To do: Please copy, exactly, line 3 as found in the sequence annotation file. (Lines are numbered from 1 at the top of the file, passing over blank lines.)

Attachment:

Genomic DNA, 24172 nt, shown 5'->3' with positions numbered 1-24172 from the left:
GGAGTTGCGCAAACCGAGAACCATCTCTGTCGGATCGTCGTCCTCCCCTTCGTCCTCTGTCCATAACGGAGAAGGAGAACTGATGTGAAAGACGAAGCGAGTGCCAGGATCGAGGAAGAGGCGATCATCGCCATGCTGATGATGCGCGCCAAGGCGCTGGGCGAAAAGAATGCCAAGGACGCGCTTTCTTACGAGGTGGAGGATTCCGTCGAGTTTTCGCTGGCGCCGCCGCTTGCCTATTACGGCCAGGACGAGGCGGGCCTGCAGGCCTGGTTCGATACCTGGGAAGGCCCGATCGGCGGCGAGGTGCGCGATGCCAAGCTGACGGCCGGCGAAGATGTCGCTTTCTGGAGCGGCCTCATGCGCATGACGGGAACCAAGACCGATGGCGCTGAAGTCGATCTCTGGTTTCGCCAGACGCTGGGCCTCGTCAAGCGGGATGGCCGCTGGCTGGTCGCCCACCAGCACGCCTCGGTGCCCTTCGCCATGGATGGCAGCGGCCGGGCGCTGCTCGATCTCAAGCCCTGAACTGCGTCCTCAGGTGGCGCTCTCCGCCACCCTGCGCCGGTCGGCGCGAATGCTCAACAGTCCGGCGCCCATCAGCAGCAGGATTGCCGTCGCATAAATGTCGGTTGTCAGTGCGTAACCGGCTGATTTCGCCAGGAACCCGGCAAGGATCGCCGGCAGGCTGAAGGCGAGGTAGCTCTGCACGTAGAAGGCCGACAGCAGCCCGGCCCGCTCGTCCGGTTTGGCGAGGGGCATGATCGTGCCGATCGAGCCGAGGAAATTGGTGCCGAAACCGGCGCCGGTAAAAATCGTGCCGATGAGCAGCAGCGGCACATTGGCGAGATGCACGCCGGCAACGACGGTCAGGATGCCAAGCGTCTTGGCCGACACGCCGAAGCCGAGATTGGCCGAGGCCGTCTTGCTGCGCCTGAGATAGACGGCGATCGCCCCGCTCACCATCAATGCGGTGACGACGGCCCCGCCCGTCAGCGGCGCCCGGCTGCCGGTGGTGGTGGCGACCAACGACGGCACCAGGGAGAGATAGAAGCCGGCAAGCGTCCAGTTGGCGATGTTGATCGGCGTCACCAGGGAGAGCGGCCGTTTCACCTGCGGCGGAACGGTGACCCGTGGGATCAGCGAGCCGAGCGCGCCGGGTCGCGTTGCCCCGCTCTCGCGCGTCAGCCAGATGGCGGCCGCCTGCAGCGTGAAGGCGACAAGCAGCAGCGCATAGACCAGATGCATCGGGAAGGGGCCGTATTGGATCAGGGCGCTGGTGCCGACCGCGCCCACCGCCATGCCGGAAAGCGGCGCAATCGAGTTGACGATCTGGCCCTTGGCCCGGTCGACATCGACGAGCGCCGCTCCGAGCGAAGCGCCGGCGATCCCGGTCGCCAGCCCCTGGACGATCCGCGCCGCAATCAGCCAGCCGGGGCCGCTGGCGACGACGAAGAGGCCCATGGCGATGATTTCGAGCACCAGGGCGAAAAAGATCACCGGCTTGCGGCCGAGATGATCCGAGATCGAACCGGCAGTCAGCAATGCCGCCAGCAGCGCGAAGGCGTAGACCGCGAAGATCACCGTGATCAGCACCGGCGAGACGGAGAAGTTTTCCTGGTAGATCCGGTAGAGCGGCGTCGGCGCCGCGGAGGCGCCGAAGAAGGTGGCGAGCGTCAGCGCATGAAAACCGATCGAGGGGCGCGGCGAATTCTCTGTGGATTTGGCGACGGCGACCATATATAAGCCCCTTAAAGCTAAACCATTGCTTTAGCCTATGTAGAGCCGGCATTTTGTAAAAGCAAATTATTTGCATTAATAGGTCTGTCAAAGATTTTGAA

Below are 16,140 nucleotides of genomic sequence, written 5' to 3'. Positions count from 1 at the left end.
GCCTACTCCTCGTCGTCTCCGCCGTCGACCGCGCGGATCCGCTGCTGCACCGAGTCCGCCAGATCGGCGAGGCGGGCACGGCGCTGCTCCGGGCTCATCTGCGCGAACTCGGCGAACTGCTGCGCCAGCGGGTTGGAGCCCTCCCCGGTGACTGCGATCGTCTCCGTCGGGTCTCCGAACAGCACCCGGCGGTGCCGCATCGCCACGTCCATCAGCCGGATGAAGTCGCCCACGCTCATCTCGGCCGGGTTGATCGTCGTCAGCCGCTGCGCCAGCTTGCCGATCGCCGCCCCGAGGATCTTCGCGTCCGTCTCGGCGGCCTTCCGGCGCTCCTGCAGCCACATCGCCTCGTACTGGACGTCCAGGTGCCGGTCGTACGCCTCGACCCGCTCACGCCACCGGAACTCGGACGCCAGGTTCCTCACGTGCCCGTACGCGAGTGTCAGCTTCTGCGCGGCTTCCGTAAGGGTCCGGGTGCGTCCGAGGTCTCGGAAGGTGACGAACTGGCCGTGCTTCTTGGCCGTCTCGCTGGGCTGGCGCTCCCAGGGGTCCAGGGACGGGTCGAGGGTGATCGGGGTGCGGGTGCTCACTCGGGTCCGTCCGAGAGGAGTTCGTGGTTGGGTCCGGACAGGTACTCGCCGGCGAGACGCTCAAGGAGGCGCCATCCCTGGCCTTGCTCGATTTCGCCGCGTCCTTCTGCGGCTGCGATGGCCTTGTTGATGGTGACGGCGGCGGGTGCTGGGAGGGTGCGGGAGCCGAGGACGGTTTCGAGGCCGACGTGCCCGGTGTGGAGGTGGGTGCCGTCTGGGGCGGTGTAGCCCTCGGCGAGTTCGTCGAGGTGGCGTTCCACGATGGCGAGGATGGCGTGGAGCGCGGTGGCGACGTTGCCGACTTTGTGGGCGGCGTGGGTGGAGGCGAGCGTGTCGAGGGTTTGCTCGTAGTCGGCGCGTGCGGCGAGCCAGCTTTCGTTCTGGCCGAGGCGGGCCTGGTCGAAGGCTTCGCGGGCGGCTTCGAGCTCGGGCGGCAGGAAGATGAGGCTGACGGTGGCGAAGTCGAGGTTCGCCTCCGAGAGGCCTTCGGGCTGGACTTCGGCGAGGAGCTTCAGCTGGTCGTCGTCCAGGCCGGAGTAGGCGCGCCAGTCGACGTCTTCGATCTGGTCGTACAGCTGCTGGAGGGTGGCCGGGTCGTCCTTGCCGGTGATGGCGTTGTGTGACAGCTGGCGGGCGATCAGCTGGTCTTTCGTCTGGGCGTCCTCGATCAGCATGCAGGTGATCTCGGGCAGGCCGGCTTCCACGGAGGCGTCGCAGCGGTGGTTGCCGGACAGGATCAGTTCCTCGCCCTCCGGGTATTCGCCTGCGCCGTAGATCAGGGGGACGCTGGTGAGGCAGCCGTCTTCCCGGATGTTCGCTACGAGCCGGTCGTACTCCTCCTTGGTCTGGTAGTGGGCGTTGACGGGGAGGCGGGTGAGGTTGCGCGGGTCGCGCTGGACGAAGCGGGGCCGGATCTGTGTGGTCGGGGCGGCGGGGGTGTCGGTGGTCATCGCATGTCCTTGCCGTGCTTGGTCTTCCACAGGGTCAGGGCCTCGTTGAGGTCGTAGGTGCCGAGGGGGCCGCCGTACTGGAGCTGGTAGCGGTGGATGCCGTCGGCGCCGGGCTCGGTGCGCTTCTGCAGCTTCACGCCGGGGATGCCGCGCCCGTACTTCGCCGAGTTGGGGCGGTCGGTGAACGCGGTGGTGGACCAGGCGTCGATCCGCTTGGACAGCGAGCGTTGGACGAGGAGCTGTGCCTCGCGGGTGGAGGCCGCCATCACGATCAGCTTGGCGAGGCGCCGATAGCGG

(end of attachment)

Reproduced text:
Below are 16,140 nucleotides of genomic sequence, written 5' to 3'. Positions count from 1 at the left end.